‘Cry me a river, England’ – Australian press reacts to the turn of events at Old Trafford


Australia have retained the Ashes with a helping hand from the Manchester weather in a game where they felt the full force of Bazball. But, regardless of their position at Old Trafford when the elements closed in, they had gained an early foothold in the series with hard-fought wins at Edgbaston and at Lord’s.

After the second Test, Ben Stokes was adamant that it was a good position for England to be in, focusing the mind on the need for three consecutive victories to become just the second team to recover from 2-0 down to win an Ashes. They succeeded, by a narrow margin, at Headingley, but it left them no wriggle room for events like those which transpired in Manchester.

So, for the fourth consecutive time, the urn will remain in Australia’s hands and England’s next chance to regain it will be daunting, in Australia in 2025-26.

The overnight reaction from Australia has largely been an acknowledgement they were outplayed in this Test, and there is some disappointment that the series won’t get a grandstand decider at The Oval. But there has not been much room for any sympathy towards England given their early losses.

“Well done Australia winning early doors in the face of the Bazball furnace, they lost tosses and had the worst of conditions but played the better cricket,” wrote Peter Lalor in the Australian. “Those wins at Edgbaston and Lord’s were hard won and an achievement not to be sneered at.

“Here’s a suggestion, if you want to win the Ashes, don’t lose the first two Tests,” he went on to add. “If you want to win don’t declare too early in the first match or too late in this one.”

A similar theme was taken by Daniel Brettig in the Age and Sydney Morning Herald, where he pointed to the value of the Marnus Labuschagne-Mitchell Marsh partnership during the 30-over window of play on Saturday, in which Australia only lost one wicket.

“Of course, after three days it had appeared that England only needed another couple of hours or so to win, so downcast had the Australians looked in declining to 4-113,” he wrote. “But Marnus Labuschagne and Mitch Marsh played staunchly enough across the 30 overs possible on day four, and they always had the cushion of Australia’s wins in Tests one and two.

“When it comes down to a final analysis, Australia played the sounder cricket in those opening two Tests when it mattered most. Usman Khawaja, Steve Smith and Travis Head did the heavy lifting with the bat, Pat Cummins, Nathan Lyon and Mitchell Starc with the ball and yes, Alex Carey was alert to stump Bairstow with the gloves.”



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Over in the Daily Telegraph, Ben Horne wasn’t pulling any punches over England’s Bazball philosophy.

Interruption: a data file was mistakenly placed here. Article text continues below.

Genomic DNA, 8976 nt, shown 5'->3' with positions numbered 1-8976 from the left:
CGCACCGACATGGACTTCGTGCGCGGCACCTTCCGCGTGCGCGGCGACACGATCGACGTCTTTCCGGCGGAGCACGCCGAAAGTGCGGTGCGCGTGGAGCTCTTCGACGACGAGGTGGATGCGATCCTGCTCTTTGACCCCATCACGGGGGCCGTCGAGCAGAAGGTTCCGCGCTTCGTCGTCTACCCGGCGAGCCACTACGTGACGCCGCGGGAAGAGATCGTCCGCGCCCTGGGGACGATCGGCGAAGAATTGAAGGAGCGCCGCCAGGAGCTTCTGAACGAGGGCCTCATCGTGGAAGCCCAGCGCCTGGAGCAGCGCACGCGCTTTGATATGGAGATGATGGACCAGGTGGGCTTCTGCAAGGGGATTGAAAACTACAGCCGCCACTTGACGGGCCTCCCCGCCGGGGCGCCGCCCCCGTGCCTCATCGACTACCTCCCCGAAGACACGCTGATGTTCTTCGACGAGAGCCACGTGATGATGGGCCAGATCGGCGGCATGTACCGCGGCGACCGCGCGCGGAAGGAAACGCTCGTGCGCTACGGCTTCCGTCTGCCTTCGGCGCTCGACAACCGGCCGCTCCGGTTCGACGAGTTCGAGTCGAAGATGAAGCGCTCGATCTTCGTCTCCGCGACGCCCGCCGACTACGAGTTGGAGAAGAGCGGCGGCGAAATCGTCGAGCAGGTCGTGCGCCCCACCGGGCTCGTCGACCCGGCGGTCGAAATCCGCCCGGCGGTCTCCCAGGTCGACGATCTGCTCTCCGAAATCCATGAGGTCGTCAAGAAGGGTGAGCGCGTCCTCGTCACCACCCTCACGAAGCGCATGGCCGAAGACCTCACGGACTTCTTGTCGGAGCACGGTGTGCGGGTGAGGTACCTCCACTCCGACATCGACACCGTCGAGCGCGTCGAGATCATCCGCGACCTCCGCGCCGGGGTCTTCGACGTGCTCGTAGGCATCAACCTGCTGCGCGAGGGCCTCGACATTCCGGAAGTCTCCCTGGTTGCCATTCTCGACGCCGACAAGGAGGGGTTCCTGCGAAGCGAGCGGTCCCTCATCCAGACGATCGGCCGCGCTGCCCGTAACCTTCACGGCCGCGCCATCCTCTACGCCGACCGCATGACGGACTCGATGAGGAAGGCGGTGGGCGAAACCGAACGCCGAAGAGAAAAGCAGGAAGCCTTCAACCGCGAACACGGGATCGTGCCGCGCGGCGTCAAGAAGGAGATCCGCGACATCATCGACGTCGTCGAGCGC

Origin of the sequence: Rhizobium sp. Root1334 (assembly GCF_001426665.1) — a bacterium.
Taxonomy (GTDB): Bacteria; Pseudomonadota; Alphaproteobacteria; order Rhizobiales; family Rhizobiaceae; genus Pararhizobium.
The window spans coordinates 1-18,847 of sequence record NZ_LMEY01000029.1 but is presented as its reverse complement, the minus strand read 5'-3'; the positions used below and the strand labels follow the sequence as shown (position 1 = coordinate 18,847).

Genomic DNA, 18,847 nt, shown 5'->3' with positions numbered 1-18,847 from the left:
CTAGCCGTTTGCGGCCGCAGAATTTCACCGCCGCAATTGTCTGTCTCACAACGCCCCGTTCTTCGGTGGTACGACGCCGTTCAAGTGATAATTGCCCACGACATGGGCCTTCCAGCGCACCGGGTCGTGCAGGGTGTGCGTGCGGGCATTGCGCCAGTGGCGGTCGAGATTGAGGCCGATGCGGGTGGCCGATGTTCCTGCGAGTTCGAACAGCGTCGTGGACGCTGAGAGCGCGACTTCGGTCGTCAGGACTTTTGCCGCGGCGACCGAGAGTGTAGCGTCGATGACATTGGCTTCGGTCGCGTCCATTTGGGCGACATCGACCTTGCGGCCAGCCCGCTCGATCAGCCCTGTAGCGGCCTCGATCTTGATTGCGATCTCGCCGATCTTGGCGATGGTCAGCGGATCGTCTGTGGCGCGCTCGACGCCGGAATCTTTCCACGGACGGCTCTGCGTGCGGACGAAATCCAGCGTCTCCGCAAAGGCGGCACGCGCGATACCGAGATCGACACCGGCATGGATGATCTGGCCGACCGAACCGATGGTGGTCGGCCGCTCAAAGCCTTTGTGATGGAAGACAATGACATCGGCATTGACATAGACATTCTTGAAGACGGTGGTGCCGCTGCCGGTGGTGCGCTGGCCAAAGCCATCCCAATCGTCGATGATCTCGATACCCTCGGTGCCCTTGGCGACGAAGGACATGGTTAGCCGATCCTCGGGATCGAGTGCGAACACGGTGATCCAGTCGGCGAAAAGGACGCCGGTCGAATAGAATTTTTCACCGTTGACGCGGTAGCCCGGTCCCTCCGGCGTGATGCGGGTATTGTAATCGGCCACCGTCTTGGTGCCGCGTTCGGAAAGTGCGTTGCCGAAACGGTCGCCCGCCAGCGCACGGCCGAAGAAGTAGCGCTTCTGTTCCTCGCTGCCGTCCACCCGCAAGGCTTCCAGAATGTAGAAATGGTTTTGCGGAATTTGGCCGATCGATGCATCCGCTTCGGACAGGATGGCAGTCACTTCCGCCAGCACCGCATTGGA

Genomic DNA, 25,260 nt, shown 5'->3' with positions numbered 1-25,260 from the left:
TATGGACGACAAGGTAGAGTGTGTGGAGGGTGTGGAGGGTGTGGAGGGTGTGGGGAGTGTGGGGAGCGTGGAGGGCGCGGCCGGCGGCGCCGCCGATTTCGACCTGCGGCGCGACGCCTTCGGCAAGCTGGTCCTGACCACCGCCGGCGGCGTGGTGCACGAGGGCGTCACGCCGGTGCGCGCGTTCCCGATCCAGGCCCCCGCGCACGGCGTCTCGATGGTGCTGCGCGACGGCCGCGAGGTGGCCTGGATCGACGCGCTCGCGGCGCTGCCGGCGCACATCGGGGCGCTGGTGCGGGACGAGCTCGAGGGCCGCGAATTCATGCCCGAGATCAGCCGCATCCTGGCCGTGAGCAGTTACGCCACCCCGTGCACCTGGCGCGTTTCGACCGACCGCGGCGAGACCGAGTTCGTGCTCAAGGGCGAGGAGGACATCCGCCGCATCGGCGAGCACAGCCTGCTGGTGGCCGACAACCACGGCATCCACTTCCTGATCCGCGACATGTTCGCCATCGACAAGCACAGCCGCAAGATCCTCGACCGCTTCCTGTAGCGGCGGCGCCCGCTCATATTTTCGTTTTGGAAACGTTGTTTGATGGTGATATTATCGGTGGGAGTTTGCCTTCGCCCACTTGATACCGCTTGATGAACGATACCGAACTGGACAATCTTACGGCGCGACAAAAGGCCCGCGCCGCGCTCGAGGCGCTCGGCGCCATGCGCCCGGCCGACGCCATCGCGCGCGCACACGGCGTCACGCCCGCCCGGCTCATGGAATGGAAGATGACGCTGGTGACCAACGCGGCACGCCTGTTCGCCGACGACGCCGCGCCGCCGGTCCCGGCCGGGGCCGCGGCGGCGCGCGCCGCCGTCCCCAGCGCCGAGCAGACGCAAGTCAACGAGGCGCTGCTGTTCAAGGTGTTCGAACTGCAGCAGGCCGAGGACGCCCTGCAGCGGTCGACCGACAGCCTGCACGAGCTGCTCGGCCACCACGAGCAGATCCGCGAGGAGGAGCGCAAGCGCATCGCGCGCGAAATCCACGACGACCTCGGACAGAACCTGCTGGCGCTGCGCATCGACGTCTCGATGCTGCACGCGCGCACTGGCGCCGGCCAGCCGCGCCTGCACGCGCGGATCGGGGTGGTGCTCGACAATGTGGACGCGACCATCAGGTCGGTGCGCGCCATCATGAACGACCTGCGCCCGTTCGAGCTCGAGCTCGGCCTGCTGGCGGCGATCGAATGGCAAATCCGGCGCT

“It’s time England stopped acting like the urn has just been stolen from their back pocket by a thief in the night,” Horne wrote, “and ponder how they put themselves in a predicament where rain at the rainiest venue in Test match cricket has blown up its Ashes comeback hopes on the tarmac.

“There is no such thing as moral victories in top level sport, not even when you play an attacking brand of cricket and swear your primary objective is to entertain not to win.

“The best thing about this enthralling series, by far, has been Baz Ball. It is captivating and brilliant. But the most tedious thing has been how in love England are with themselves about Baz Ball.”

Back in the Australian and Gideon Haigh brought a very measured view to how it all played out, bemoaning how such a captivating series had seen the Ashes decided by two days of rain, but also raising the question as to whether retaining the urn with a drawn series needed to be revisited.

“The fantasy of two-all going to The Oval had been enchanting to both sets of fans; only the dimmest partisans so crave trophies as to be gratified by non-results,” Haigh wrote. “Alas for England, a little Australian edge in experience had already stood them in good stead through two nipping finishes, in the latter of which they played the match’s second half with ten fit men.

“Convention dictates that the Ashes can only change hands if won outright, by a margin of at least one Test. Yet it is a convention of mysterious provenance, understood rather than codified. And I wonder whether it is quite fair, given that it confers a sizeable advantage before the teams even start, by effectively lending the draw a weighting that favours the holder: no clearer example could there have been than this Old Trafford Test.”



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A similar theme was taken by Andrew Webster in the Age and Sydney Morning Herald – he did not like Josh Hazlewood’s ‘praying for rain’ stance after the third day.

“We’re Australians, apparently. We don’t pray for rain: we bludgeon our way with bat, deliver pure fire with ball, and field like Dobermanns. We don’t retain things. We grasp things. We hoist things. We grab a stump and dubiously thrust our hips, as Warnie did at Trent Bridge in 1997,” he wrote.

“But if there is one anachronistic edict that must change, it’s retaining a series simply because you’ve won it before,” he later added. “What’s wrong with calling it a drawn series when it is, indeed, a drawn series?”

Over on Australian radio, meanwhile, Gerard Whateley of SEN acknowledged Australia were outplayed, but quickly switched focus to some of the reaction in England.

“Cry me a river, England,” he said. “The bleating coming from the other side of the world, honestly, you’d think they’d never been a Test match washed away and that the cliched bleak English weather had never assisted the home team’s endeavours previously… like so much in this series, the English are very selective in memory.”

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